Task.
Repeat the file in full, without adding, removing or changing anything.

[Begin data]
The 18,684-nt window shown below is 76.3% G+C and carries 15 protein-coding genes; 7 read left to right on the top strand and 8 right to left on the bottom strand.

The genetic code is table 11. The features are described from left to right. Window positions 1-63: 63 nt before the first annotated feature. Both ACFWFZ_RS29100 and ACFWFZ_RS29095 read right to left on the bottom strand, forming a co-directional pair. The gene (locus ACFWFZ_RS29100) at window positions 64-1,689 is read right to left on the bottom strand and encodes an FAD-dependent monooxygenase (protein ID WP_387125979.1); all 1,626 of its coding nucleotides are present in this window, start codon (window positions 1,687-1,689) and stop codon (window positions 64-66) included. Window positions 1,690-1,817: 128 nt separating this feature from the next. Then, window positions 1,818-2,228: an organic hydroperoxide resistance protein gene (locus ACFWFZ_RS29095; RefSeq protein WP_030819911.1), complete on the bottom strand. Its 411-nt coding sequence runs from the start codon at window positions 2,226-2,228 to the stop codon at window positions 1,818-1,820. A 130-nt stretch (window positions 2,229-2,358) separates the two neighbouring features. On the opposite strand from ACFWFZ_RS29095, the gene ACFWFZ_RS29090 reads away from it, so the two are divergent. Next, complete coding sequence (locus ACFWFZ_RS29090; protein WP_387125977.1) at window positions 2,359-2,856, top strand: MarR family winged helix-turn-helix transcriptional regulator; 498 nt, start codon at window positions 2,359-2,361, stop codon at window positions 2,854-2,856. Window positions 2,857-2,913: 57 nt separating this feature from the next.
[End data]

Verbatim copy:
The 18,684-nt window shown below is 76.3% G+C and carries 15 protein-coding genes; 7 read left to right on the top strand and 8 right to left on the bottom strand.

The genetic code is table 11. The features are described from left to right. Window positions 1-63: 63 nt before the first annotated feature. Both ACFWFZ_RS29100 and ACFWFZ_RS29095 read right to left on the bottom strand, forming a co-directional pair. The gene (locus ACFWFZ_RS29100) at window positions 64-1,689 is read right to left on the bottom strand and encodes an FAD-dependent monooxygenase (protein ID WP_387125979.1); all 1,626 of its coding nucleotides are present in this window, start codon (window positions 1,687-1,689) and stop codon (window positions 64-66) included. Window positions 1,690-1,817: 128 nt separating this feature from the next. Then, window positions 1,818-2,228: an organic hydroperoxide resistance protein gene (locus ACFWFZ_RS29095; RefSeq protein WP_030819911.1), complete on the bottom strand. Its 411-nt coding sequence runs from the start codon at window positions 2,226-2,228 to the stop codon at window positions 1,818-1,820. A 130-nt stretch (window positions 2,229-2,358) separates the two neighbouring features. On the opposite strand from ACFWFZ_RS29095, the gene ACFWFZ_RS29090 reads away from it, so the two are divergent. Next, complete coding sequence (locus ACFWFZ_RS29090; protein WP_387125977.1) at window positions 2,359-2,856, top strand: MarR family winged helix-turn-helix transcriptional regulator; 498 nt, start codon at window positions 2,359-2,361, stop codon at window positions 2,854-2,856. Window positions 2,857-2,913: 57 nt separating this feature from the next.